I'm using Windows as my OS, and working on a project with a friend who's using a Mac. He checked in code to our Github.

I was trying to git pull everything he did and it aborted with "filename too long" errors of 3rd party code.

What can I do?

  • That problem has two principally different cases, depending on your operation. If the repository already exists, you can edit its configuration. But if not? For cloning/checkout with creation a new directory only the answer of @AlexRosenfeld will help.
    – Gangnus
    Commented Jan 20, 2017 at 11:21

7 Answers 7


The msysgit FAQ on Git cannot create a filedirectory with a long path doesn't seem up to date, as it still links to old msysgit ticket #110. However, according to later ticket #122 the problem has been fixed in msysgit 1.9, thus:

  1. Update to msysgit 1.9 (or later)
  2. Launch Git Bash
  3. Go to your Git repository which 'suffers' of long paths issue
  4. Enable long paths support with git config core.longpaths true

So far, it's worked for me very well.

Be aware of important notice in comment on the ticket #122

don't come back here and complain that it breaks Windows Explorer, cmd.exe, bash or whatever tools you're using.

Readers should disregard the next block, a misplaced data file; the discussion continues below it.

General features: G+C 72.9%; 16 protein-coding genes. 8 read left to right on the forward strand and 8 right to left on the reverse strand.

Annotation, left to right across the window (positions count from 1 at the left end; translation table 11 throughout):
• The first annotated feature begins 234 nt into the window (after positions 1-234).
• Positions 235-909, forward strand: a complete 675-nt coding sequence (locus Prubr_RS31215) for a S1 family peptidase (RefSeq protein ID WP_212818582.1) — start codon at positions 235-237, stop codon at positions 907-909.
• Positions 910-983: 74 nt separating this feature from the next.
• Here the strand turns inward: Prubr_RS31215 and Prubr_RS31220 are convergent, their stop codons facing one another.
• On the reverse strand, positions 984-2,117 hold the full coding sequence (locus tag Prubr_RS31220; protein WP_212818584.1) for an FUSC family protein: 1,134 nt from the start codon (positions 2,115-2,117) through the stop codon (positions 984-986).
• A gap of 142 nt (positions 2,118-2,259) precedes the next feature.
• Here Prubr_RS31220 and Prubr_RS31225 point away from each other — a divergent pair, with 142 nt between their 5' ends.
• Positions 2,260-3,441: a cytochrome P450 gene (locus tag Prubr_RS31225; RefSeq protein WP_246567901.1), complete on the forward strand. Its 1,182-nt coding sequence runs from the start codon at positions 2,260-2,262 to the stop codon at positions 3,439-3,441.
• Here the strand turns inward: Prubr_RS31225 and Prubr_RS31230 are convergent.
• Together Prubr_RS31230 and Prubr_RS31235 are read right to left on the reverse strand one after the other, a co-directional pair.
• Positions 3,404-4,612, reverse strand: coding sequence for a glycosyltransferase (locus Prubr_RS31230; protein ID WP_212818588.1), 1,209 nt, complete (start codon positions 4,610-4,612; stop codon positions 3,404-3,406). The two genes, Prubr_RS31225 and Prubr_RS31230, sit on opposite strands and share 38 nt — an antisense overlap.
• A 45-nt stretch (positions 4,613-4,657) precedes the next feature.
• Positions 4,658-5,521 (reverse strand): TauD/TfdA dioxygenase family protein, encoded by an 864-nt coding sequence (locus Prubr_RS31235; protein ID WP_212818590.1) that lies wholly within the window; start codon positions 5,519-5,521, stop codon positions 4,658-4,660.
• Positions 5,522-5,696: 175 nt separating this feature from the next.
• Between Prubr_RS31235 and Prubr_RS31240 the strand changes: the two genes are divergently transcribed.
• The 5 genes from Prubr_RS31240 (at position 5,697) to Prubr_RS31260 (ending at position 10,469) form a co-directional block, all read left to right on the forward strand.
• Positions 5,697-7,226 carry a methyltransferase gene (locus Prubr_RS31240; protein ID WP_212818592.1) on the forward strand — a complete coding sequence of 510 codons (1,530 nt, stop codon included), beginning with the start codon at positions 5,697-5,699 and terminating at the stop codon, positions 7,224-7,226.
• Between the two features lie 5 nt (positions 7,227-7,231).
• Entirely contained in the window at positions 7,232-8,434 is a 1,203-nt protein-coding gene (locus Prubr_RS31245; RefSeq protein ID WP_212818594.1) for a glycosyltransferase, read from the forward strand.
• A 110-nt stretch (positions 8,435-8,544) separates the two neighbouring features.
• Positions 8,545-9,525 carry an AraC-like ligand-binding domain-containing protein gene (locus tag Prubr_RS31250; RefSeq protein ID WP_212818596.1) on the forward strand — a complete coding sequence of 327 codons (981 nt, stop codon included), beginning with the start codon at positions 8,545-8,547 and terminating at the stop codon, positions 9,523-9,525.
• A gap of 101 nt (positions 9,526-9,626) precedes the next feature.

• There are a few updates, looks like there is some additional script you need to run after installing mysysgit github.com/msysgit/git/pull/122#issuecomment-43653756
    – Adam Grant
    Commented Aug 1, 2014 at 18:36
  • 22
    What actually worked for was: git config --global core.longpaths true Commented Sep 1, 2015 at 21:45
  • @AntonAndreev Yup, if you wish to set it in global scope, that's OK. Local scope per repository is perfectly valid as well.
    – mloskot
    Commented Sep 1, 2015 at 22:11
  • It did not work for me without setting it at the global level. Commented Sep 1, 2015 at 22:21
  • 1
    That way won't work for cloning/checkout with creation a new directory. Only the answer of @AlexRosenfeld will help.
    – Gangnus
    Commented Jan 20, 2017 at 11:18

Solution1 - set global config, by running this command: